A Philippine Cabinet minister who is election campaign manager for President Ferdinand Marcos today accused elements in the U.S. government of seeking to "destabilize" the Marcos administration and cause its defeat in an election next month.

Labor Minister Blas Ople said Washington's "mindless policy toward a close ally" represented "real meddling" in Philippine affairs and "imperialist retribution" against Marcos.

"I can see a whole arsenal of destabilizing weapons being trained against the Philippine government," Ople said in a weekly breakfast forum. "President Marcos is being destabilized because he refuses to bow down to this new American imperialism."

In an interview afterward, Ople said, "If the Americans do not watch out, this kind of naked meddling . . . can lose them the Philippines."

In an appearance before the Rotary Club, U.S. Ambassador Stephen Bosworth today rejected charges of meddling. He indicated in a speech that the United States would increase aid to the Philippines if a "credible" government emerged from the election that pursues major political, economic and military changes long promoted by the United States.

Ople's comments came in response to a series of disclosures in the United States about wealth invested there by the Marcos family and U.S. press reports on Marcos' World War II record. Ople said reports challenging Marcos' war record were "very painful" for the 68-year-old president. He suggested there might be "an unseen hand orchestrating these attacks on President Marcos" in collusion with the Philippine opposition as the Feb. 7 election date approaches.

"It's too perfect a coincidence," Ople said. "It's a kind of transpacific conspiracy."

Stung by the reports challenging his longstanding assertions about heroic exploits in World War II, Marcos has been mounting a campaign in recent days to restore his credibility on an issue that has underpinned his entire political career.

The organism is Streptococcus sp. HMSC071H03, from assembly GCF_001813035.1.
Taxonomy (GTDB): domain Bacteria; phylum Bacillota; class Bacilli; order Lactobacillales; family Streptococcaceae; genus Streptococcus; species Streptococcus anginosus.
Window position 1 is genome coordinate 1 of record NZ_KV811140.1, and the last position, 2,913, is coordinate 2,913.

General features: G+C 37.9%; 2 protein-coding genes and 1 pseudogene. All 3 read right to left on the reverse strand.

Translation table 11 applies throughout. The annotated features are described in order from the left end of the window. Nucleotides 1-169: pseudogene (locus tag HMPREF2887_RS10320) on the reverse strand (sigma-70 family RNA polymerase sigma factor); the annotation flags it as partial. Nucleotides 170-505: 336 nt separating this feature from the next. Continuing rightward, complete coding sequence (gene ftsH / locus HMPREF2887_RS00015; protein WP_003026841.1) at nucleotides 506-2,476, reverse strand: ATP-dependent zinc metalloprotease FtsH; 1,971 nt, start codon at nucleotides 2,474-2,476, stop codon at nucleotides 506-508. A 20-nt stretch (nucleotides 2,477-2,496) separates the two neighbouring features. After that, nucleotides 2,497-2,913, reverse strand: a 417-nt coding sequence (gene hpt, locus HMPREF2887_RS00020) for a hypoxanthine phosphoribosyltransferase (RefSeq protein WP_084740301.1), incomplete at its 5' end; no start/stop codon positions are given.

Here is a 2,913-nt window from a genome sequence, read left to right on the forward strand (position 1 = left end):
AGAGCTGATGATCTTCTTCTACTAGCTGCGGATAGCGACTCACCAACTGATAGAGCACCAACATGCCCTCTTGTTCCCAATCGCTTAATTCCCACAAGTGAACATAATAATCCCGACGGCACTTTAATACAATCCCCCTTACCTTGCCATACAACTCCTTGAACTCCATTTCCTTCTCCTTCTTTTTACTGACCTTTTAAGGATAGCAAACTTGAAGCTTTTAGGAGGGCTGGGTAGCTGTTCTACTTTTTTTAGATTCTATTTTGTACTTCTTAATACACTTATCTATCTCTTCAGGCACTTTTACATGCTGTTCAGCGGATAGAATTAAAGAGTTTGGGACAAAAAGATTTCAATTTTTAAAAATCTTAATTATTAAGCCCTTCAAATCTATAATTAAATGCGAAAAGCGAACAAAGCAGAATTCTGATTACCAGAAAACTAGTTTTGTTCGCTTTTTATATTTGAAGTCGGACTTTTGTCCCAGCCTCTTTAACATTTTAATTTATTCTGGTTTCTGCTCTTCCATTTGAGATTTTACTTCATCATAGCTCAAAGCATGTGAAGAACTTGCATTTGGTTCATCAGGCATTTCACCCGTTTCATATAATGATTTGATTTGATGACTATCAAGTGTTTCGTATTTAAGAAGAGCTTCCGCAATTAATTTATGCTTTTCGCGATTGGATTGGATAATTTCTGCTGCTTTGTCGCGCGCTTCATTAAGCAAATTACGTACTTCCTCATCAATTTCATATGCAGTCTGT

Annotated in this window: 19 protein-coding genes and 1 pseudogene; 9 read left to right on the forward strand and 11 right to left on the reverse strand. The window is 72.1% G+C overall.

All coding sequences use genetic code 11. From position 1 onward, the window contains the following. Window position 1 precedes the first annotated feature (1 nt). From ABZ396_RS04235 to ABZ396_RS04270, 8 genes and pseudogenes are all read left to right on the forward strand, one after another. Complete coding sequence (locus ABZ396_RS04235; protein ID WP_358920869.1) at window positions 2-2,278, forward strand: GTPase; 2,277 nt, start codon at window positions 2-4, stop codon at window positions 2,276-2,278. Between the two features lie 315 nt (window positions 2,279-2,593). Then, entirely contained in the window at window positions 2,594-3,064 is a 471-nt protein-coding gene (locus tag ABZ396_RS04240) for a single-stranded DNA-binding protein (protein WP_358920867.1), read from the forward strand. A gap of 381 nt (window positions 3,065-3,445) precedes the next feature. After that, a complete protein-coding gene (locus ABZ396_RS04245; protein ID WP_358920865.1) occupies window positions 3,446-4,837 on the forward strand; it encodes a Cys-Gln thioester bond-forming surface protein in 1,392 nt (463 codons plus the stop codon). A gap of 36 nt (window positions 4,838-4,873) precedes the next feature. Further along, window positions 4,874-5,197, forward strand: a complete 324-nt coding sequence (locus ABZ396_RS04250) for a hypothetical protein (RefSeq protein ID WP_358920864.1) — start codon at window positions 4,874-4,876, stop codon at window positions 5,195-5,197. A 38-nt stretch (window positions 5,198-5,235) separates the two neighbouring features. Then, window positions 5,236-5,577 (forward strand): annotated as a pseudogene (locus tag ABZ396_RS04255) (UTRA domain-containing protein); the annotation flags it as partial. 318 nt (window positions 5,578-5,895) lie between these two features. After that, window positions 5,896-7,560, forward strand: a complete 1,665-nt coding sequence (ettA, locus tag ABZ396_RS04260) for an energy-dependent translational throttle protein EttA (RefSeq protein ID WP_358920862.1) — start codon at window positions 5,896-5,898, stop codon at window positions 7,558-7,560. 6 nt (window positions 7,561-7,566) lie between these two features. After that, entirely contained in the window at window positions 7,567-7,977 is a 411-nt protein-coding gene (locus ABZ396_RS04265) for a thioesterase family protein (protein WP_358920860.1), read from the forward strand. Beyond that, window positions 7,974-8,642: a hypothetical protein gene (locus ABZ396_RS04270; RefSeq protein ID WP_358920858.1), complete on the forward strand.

Filipino veterans have come forth to publicly corroborate Marcos' claims, and members of the guerrilla group Marcos allegedly led into battle against the Japanese have filed libel suits against two Manila newspapers that reprinted articles from The New York Times and The Washington Post about Marcos' war record.

Progovernment Manila newspapers have expressed outrage over the disclosures, with one columnist charging that "American journalistic AIDS" was "running rampant and wild in this country."

So far, the opposition has not tried to make much of an issue of Marcos' war record.

Opposition presidential candidate Corazon Aquino said in a statement yesterday that Marcos' exposure as "a fake war hero does not come as a surprise. It only underscores the deceitful character of the man who ruined what was once Asia's showcase of democracy."

One of Aquino's campaign managers, former senator Ernesto Maceda, said the war record question would "be mentioned only in passing" in campaign speeches, with most of the attention focused on the issue of wealth invested abroad by Marcos; his wife, Imelda; and various presidential friends and relatives. Maceda said the war record "is not as important an issue as economic bread-and-butter issues."

One reason for wariness about the war record issue, political observers said, is that the father of Aquino's running mate, Salvador Laurel, was president during the Japanese occupation, and her father-in-law was a wartime Cabinet minister.

After an angry initial reaction, Marcos quickly took a different tack by describing the stories about his war record as "almost laughable" and as "an accolade" to him.

This prompted an opposition newspaper columnist Ninez Cacho-Olivares to ask today, "But why file lawsuits for something 'complimentary?' "

Amid reports from Washington that the Reagan administration is distancing itself from Marcos, Ople accused a "certain ideological wing of the U.S. establishment" of seeking to oust Marcos in "a very reckless emotional approach to the Philippines problem." In the interview, he said President Reagan and Vice President Bush retained "correct political instincts" but were being "overwhelmed" by others, including congressmen such as Rep. Stephen Solarz (D-N.Y.) and Sen. Richard Lugar (R-Ind.).